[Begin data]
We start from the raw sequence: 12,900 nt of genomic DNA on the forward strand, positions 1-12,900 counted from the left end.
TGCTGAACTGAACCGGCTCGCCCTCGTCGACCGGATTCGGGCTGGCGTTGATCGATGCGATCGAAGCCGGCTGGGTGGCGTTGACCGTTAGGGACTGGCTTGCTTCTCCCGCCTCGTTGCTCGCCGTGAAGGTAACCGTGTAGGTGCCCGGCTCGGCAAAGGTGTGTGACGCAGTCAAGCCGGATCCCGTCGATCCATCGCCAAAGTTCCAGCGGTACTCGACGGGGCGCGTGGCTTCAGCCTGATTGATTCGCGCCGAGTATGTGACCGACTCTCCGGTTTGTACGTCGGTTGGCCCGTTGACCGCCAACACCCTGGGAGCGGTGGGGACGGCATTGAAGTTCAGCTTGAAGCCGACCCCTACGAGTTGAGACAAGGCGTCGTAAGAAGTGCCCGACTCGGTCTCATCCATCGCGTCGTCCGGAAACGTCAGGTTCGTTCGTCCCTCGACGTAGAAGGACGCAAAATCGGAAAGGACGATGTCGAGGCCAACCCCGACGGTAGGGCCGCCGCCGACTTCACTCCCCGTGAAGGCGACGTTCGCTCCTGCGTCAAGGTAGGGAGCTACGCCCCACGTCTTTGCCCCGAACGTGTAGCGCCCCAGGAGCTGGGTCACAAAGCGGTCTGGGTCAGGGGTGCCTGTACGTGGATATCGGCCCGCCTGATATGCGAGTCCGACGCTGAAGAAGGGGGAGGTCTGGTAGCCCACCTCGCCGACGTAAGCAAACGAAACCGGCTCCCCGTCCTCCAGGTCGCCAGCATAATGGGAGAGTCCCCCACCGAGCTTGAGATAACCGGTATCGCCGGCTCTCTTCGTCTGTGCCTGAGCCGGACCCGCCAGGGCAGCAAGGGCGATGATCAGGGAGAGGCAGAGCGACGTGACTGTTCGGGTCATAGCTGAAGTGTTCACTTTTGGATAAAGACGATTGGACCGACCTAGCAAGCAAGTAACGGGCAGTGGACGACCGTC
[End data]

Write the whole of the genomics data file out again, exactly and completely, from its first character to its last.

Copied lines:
We start from the raw sequence: 12,900 nt of genomic DNA on the forward strand, positions 1-12,900 counted from the left end.
TGCTGAACTGAACCGGCTCGCCCTCGTCGACCGGATTCGGGCTGGCGTTGATCGATGCGATCGAAGCCGGCTGGGTGGCGTTGACCGTTAGGGACTGGCTTGCTTCTCCCGCCTCGTTGCTCGCCGTGAAGGTAACCGTGTAGGTGCCCGGCTCGGCAAAGGTGTGTGACGCAGTCAAGCCGGATCCCGTCGATCCATCGCCAAAGTTCCAGCGGTACTCGACGGGGCGCGTGGCTTCAGCCTGATTGATTCGCGCCGAGTATGTGACCGACTCTCCGGTTTGTACGTCGGTTGGCCCGTTGACCGCCAACACCCTGGGAGCGGTGGGGACGGCATTGAAGTTCAGCTTGAAGCCGACCCCTACGAGTTGAGACAAGGCGTCGTAAGAAGTGCCCGACTCGGTCTCATCCATCGCGTCGTCCGGAAACGTCAGGTTCGTTCGTCCCTCGACGTAGAAGGACGCAAAATCGGAAAGGACGATGTCGAGGCCAACCCCGACGGTAGGGCCGCCGCCGACTTCACTCCCCGTGAAGGCGACGTTCGCTCCTGCGTCAAGGTAGGGAGCTACGCCCCACGTCTTTGCCCCGAACGTGTAGCGCCCCAGGAGCTGGGTCACAAAGCGGTCTGGGTCAGGGGTGCCTGTACGTGGATATCGGCCCGCCTGATATGCGAGTCCGACGCTGAAGAAGGGGGAGGTCTGGTAGCCCACCTCGCCGACGTAAGCAAACGAAACCGGCTCCCCGTCCTCCAGGTCGCCAGCATAATGGGAGAGTCCCCCACCGAGCTTGAGATAACCGGTATCGCCGGCTCTCTTCGTCTGTGCCTGAGCCGGACCCGCCAGGGCAGCAAGGGCGATGATCAGGGAGAGGCAGAGCGACGTGACTGTTCGGGTCATAGCTGAAGTGTTCACTTTTGGATAAAGACGATTGGACCGACCTAGCAAGCAAGTAACGGGCAGTGGACGACCGTC